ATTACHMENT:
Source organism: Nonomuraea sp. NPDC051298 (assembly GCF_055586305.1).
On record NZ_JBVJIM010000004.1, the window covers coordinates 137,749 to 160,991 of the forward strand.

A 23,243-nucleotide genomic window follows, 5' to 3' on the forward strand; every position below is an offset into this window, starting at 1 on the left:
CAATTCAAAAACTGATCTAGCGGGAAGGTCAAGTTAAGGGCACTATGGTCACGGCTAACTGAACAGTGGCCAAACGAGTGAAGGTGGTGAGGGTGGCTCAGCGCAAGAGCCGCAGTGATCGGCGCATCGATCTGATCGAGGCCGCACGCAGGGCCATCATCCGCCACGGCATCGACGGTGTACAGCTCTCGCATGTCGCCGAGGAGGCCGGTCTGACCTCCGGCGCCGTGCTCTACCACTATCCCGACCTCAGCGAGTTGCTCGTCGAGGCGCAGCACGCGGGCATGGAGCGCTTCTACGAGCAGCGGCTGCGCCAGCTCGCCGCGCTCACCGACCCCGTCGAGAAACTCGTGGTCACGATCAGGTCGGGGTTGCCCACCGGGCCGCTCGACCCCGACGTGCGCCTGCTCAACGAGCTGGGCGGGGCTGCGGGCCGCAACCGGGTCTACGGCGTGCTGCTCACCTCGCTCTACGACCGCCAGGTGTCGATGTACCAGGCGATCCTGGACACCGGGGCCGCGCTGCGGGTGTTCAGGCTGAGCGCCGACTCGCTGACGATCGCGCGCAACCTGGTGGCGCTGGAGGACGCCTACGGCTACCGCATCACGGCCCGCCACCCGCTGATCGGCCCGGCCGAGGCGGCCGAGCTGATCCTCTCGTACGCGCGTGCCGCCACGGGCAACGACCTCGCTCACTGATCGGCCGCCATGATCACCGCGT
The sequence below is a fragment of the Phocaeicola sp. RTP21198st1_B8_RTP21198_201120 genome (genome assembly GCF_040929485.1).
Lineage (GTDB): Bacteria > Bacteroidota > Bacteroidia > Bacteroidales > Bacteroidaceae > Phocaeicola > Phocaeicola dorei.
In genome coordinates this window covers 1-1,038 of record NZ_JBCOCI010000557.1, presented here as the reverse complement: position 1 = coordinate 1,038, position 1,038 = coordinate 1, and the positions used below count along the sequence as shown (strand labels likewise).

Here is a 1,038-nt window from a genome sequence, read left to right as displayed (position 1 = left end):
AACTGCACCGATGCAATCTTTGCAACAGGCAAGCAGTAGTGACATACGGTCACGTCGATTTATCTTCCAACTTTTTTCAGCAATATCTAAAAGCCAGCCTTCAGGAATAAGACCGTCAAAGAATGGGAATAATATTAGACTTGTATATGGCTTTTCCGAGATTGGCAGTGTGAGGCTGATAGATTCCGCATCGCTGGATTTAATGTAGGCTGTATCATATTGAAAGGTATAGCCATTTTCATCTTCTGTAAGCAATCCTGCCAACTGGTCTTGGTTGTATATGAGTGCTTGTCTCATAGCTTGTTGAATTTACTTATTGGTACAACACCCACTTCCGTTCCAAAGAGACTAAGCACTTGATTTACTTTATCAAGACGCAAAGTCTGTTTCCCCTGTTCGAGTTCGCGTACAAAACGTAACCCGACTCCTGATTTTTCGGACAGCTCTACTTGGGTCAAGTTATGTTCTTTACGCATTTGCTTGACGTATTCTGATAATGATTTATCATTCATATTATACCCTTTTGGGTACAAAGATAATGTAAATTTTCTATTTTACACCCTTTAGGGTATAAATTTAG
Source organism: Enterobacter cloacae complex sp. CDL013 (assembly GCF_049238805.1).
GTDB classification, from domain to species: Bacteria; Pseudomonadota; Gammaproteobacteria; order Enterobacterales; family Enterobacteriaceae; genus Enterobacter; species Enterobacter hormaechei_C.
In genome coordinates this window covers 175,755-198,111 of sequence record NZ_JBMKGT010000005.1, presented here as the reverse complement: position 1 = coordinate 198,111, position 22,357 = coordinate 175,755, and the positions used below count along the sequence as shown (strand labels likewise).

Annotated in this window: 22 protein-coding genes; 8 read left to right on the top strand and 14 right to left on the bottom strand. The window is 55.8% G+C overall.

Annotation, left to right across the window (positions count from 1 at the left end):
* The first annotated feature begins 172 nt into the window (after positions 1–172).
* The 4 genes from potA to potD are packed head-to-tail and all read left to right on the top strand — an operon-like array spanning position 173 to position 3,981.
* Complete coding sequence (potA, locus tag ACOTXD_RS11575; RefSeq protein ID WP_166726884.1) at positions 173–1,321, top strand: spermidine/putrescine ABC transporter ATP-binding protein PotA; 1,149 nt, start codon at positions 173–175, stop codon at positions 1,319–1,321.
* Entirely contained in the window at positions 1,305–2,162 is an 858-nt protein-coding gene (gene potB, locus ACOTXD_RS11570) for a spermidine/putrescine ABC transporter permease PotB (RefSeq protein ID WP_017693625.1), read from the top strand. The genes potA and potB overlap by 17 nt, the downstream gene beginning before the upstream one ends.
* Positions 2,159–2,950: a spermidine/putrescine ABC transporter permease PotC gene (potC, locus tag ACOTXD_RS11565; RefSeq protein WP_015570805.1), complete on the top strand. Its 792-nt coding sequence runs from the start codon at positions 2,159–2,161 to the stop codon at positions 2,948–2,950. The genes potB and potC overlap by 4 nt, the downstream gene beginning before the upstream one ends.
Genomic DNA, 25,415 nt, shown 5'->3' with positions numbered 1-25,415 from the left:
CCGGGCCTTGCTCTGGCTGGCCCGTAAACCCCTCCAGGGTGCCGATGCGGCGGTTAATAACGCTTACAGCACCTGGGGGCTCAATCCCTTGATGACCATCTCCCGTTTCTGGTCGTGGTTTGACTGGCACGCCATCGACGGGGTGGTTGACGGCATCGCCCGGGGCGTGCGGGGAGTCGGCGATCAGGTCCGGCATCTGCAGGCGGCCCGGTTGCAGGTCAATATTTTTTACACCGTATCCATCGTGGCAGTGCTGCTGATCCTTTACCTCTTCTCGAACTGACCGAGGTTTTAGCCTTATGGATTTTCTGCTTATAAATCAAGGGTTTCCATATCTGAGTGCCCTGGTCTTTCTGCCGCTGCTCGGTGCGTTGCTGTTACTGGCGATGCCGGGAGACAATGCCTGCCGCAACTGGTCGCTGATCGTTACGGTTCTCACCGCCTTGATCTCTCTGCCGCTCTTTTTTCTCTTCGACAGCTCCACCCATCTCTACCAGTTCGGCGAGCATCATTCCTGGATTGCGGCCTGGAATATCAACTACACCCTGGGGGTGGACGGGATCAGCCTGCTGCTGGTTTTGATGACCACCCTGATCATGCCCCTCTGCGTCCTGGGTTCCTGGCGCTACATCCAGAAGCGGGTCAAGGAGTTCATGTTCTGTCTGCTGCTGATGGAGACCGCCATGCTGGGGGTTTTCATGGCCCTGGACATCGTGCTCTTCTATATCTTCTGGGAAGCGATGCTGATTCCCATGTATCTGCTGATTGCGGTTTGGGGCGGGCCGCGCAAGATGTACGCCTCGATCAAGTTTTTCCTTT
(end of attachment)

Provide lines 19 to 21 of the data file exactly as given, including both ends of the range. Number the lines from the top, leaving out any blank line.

* Positions 2,159–2,950: a spermidine/putrescine ABC transporter permease PotC gene (potC, locus tag ACOTXD_RS11565; RefSeq protein WP_015570805.1), complete on the top strand. Its 792-nt coding sequence runs from the start codon at positions 2,159–2,161 to the stop codon at positions 2,948–2,950. The genes potB and potC overlap by 4 nt, the downstream gene beginning before the upstream one ends.
Genomic DNA, 25,415 nt, shown 5'->3' with positions numbered 1-25,415 from the left:
CCGGGCCTTGCTCTGGCTGGCCCGTAAACCCCTCCAGGGTGCCGATGCGGCGGTTAATAACGCTTACAGCACCTGGGGGCTCAATCCCTTGATGACCATCTCCCGTTTCTGGTCGTGGTTTGACTGGCACGCCATCGACGGGGTGGTTGACGGCATCGCCCGGGGCGTGCGGGGAGTCGGCGATCAGGTCCGGCATCTGCAGGCGGCCCGGTTGCAGGTCAATATTTTTTACACCGTATCCATCGTGGCAGTGCTGCTGATCCTTTACCTCTTCTCGAACTGACCGAGGTTTTAGCCTTATGGATTTTCTGCTTATAAATCAAGGGTTTCCATATCTGAGTGCCCTGGTCTTTCTGCCGCTGCTCGGTGCGTTGCTGTTACTGGCGATGCCGGGAGACAATGCCTGCCGCAACTGGTCGCTGATCGTTACGGTTCTCACCGCCTTGATCTCTCTGCCGCTCTTTTTTCTCTTCGACAGCTCCACCCATCTCTACCAGTTCGGCGAGCATCATTCCTGGATTGCGGCCTGGAATATCAACTACACCCTGGGGGTGGACGGGATCAGCCTGCTGCTGGTTTTGATGACCACCCTGATCATGCCCCTCTGCGTCCTGGGTTCCTGGCGCTACATCCAGAAGCGGGTCAAGGAGTTCATGTTCTGTCTGCTGCTGATGGAGACCGCCATGCTGGGGGTTTTCATGGCCCTGGACATCGTGCTCTTCTATATCTTCTGGGAAGCGATGCTGATTCCCATGTATCTGCTGATTGCGGTTTGGGGCGGGCCGCGCAAGATGTACGCCTCGATCAAGTTTTTCCTTT